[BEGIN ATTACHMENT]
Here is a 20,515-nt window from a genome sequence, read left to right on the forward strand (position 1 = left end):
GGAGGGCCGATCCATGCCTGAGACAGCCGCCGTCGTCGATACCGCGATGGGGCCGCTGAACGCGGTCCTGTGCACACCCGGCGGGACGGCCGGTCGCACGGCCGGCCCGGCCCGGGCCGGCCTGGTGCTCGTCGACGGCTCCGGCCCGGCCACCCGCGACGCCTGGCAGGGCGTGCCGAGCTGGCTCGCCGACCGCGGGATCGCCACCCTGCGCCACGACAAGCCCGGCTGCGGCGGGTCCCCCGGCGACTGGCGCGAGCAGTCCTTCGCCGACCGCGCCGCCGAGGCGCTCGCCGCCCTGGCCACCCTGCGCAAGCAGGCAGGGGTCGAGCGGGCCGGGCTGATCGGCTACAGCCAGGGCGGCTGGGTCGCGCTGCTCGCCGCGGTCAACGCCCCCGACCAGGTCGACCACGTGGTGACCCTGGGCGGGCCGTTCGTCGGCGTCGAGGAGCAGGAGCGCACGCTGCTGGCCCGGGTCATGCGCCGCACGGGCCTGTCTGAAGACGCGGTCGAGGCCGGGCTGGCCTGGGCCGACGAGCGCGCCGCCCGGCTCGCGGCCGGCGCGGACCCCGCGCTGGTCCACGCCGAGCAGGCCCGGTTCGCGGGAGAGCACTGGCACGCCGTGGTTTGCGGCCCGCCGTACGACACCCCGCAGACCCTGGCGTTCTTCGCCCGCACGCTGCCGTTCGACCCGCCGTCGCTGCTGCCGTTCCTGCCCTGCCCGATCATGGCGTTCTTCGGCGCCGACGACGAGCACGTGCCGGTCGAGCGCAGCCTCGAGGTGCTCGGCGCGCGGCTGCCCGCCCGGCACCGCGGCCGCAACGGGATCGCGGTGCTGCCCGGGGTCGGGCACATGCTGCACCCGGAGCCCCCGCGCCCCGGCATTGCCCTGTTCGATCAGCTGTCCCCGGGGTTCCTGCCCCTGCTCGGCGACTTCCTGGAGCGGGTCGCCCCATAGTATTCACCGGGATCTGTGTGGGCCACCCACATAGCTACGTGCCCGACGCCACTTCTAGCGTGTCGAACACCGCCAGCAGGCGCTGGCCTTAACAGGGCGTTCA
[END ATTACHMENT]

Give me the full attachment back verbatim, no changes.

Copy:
Here is a 20,515-nt window from a genome sequence, read left to right on the forward strand (position 1 = left end):
GGAGGGCCGATCCATGCCTGAGACAGCCGCCGTCGTCGATACCGCGATGGGGCCGCTGAACGCGGTCCTGTGCACACCCGGCGGGACGGCCGGTCGCACGGCCGGCCCGGCCCGGGCCGGCCTGGTGCTCGTCGACGGCTCCGGCCCGGCCACCCGCGACGCCTGGCAGGGCGTGCCGAGCTGGCTCGCCGACCGCGGGATCGCCACCCTGCGCCACGACAAGCCCGGCTGCGGCGGGTCCCCCGGCGACTGGCGCGAGCAGTCCTTCGCCGACCGCGCCGCCGAGGCGCTCGCCGCCCTGGCCACCCTGCGCAAGCAGGCAGGGGTCGAGCGGGCCGGGCTGATCGGCTACAGCCAGGGCGGCTGGGTCGCGCTGCTCGCCGCGGTCAACGCCCCCGACCAGGTCGACCACGTGGTGACCCTGGGCGGGCCGTTCGTCGGCGTCGAGGAGCAGGAGCGCACGCTGCTGGCCCGGGTCATGCGCCGCACGGGCCTGTCTGAAGACGCGGTCGAGGCCGGGCTGGCCTGGGCCGACGAGCGCGCCGCCCGGCTCGCGGCCGGCGCGGACCCCGCGCTGGTCCACGCCGAGCAGGCCCGGTTCGCGGGAGAGCACTGGCACGCCGTGGTTTGCGGCCCGCCGTACGACACCCCGCAGACCCTGGCGTTCTTCGCCCGCACGCTGCCGTTCGACCCGCCGTCGCTGCTGCCGTTCCTGCCCTGCCCGATCATGGCGTTCTTCGGCGCCGACGACGAGCACGTGCCGGTCGAGCGCAGCCTCGAGGTGCTCGGCGCGCGGCTGCCCGCCCGGCACCGCGGCCGCAACGGGATCGCGGTGCTGCCCGGGGTCGGGCACATGCTGCACCCGGAGCCCCCGCGCCCCGGCATTGCCCTGTTCGATCAGCTGTCCCCGGGGTTCCTGCCCCTGCTCGGCGACTTCCTGGAGCGGGTCGCCCCATAGTATTCACCGGGATCTGTGTGGGCCACCCACATAGCTACGTGCCCGACGCCACTTCTAGCGTGTCGAACACCGCCAGCAGGCGCTGGCCTTAACAGGGCGTTCA